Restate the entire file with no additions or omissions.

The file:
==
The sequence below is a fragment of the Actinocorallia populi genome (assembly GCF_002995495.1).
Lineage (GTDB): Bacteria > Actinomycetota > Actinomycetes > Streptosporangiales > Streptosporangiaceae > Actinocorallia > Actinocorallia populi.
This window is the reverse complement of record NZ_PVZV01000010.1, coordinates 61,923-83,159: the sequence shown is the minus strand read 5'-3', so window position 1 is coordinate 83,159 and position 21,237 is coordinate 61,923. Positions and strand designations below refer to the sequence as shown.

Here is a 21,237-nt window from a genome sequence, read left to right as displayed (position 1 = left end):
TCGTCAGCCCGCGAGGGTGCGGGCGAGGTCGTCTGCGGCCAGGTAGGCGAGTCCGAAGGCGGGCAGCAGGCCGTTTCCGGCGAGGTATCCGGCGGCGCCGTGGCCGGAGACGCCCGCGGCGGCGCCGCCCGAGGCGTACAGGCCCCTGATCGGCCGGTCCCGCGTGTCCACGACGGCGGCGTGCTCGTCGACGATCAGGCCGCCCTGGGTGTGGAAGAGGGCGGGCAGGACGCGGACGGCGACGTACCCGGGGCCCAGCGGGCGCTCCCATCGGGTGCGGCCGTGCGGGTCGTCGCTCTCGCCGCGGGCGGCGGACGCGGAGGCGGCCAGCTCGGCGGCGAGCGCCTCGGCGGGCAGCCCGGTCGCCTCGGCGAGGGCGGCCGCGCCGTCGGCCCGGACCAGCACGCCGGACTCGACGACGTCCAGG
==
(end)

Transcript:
The sequence below is a fragment of the Actinocorallia populi genome (assembly GCF_002995495.1).
Lineage (GTDB): Bacteria > Actinomycetota > Actinomycetes > Streptosporangiales > Streptosporangiaceae > Actinocorallia > Actinocorallia populi.
This window is the reverse complement of record NZ_PVZV01000010.1, coordinates 61,923-83,159: the sequence shown is the minus strand read 5'-3', so window position 1 is coordinate 83,159 and position 21,237 is coordinate 61,923. Positions and strand designations below refer to the sequence as shown.

Here is a 21,237-nt window from a genome sequence, read left to right as displayed (position 1 = left end):
TCGTCAGCCCGCGAGGGTGCGGGCGAGGTCGTCTGCGGCCAGGTAGGCGAGTCCGAAGGCGGGCAGCAGGCCGTTTCCGGCGAGGTATCCGGCGGCGCCGTGGCCGGAGACGCCCGCGGCGGCGCCGCCCGAGGCGTACAGGCCCCTGATCGGCCGGTCCCGCGTGTCCACGACGGCGGCGTGCTCGTCGACGATCAGGCCGCCCTGGGTGTGGAAGAGGGCGGGCAGGACGCGGACGGCGACGTACCCGGGGCCCAGCGGGCGCTCCCATCGGGTGCGGCCGTGCGGGTCGTCGCTCTCGCCGCGGGCGGCGGACGCGGAGGCGGCCAGCTCGGCGGCGAGCGCCTCGGCGGGCAGCCCGGTCGCCTCGGCGAGGGCGGCCGCGCCGTCGGCCCGGACCAGCACGCCGGACTCGACGACGTCCAGG